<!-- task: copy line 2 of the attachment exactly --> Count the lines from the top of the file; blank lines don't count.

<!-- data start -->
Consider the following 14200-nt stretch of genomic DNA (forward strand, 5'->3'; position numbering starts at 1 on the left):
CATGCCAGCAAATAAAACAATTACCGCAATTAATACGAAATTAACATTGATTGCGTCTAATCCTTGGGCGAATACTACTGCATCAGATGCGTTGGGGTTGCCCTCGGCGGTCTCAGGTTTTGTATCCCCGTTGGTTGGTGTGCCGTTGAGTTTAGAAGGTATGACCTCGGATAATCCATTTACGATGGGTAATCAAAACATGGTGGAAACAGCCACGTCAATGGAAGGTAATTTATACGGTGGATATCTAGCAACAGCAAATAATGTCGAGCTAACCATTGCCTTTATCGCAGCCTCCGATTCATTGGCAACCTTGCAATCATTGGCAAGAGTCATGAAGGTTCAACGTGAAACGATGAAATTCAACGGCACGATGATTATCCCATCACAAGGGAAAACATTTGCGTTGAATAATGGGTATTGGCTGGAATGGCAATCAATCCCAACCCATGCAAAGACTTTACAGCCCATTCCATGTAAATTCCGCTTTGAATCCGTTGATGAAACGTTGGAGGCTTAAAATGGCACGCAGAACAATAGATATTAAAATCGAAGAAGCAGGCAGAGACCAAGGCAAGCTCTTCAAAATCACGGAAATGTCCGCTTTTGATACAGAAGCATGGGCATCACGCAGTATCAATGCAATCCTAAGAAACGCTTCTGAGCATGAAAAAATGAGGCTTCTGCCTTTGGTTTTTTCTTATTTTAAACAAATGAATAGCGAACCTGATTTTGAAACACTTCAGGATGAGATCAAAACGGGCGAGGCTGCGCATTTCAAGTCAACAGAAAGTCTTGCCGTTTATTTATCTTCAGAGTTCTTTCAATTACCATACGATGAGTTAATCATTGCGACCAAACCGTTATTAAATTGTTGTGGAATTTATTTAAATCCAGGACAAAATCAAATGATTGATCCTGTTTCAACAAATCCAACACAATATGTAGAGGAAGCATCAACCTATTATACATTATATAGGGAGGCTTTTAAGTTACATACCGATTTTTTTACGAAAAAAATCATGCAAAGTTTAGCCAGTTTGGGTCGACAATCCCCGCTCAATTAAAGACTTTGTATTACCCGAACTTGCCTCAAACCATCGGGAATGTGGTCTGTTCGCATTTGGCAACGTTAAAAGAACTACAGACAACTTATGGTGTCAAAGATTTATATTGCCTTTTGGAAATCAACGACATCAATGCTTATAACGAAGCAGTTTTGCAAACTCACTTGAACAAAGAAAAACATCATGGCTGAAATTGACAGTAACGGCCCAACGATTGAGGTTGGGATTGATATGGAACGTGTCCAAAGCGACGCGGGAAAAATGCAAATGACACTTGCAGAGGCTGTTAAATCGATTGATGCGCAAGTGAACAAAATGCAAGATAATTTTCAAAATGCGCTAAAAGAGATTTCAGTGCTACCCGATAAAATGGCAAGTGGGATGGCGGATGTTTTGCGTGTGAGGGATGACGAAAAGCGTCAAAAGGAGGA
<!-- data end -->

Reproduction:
CATGCCAGCAAATAAAACAATTACCGCAATTAATACGAAATTAACATTGATTGCGTCTAATCCTTGGGCGAATACTACTGCATCAGATGCGTTGGGGTTGCCCTCGGCGGTCTCAGGTTTTGTATCCCCGTTGGTTGGTGTGCCGTTGAGTTTAGAAGGTATGACCTCGGATAATCCATTTACGATGGGTAATCAAAACATGGTGGAAACAGCCACGTCAATGGAAGGTAATTTATACGGTGGATATCTAGCAACAGCAAATAATGTCGAGCTAACCATTGCCTTTATCGCAGCCTCCGATTCATTGGCAACCTTGCAATCATTGGCAAGAGTCATGAAGGTTCAACGTGAAACGATGAAATTCAACGGCACGATGATTATCCCATCACAAGGGAAAACATTTGCGTTGAATAATGGGTATTGGCTGGAATGGCAATCAATCCCAACCCATGCAAAGACTTTACAGCCCATTCCATGTAAATTCCGCTTTGAATCCGTTGATGAAACGTTGGAGGCTTAAAATGGCACGCAGAACAATAGATATTAAAATCGAAGAAGCAGGCAGAGACCAAGGCAAGCTCTTCAAAATCACGGAAATGTCCGCTTTTGATACAGAAGCATGGGCATCACGCAGTATCAATGCAATCCTAAGAAACGCTTCTGAGCATGAAAAAATGAGGCTTCTGCCTTTGGTTTTTTCTTATTTTAAACAAATGAATAGCGAACCTGATTTTGAAACACTTCAGGATGAGATCAAAACGGGCGAGGCTGCGCATTTCAAGTCAACAGAAAGTCTTGCCGTTTATTTATCTTCAGAGTTCTTTCAATTACCATACGATGAGTTAATCATTGCGACCAAACCGTTATTAAATTGTTGTGGAATTTATTTAAATCCAGGACAAAATCAAATGATTGATCCTGTTTCAACAAATCCAACACAATATGTAGAGGAAGCATCAACCTATTATACATTATATAGGGAGGCTTTTAAGTTACATACCGATTTTTTTACGAAAAAAATCATGCAAAGTTTAGCCAGTTTGGGTCGACAATCCCCGCTCAATTAAAGACTTTGTATTACCCGAACTTGCCTCAAACCATCGGGAATGTGGTCTGTTCGCATTTGGCAACGTTAAAAGAACTACAGACAACTTATGGTGTCAAAGATTTATATTGCCTTTTGGAAATCAACGACATCAATGCTTATAACGAAGCAGTTTTGCAAACTCACTTGAACAAAGAAAAACATCATGGCTGAAATTGACAGTAACGGCCCAACGATTGAGGTTGGGATTGATATGGAACGTGTCCAAAGCGACGCGGGAAAAATGCAAATGACACTTGCAGAGGCTGTTAAATCGATTGATGCGCAAGTGAACAAAATGCAAGATAATTTTCAAAATGCGCTAAAAGAGATTTCAGTGCTACCCGATAAAATGGCAAGTGGGATGGCGGATGTTTTGCGTGTGAGGGATGACGAAAAGCGTCAAAAGGAGGA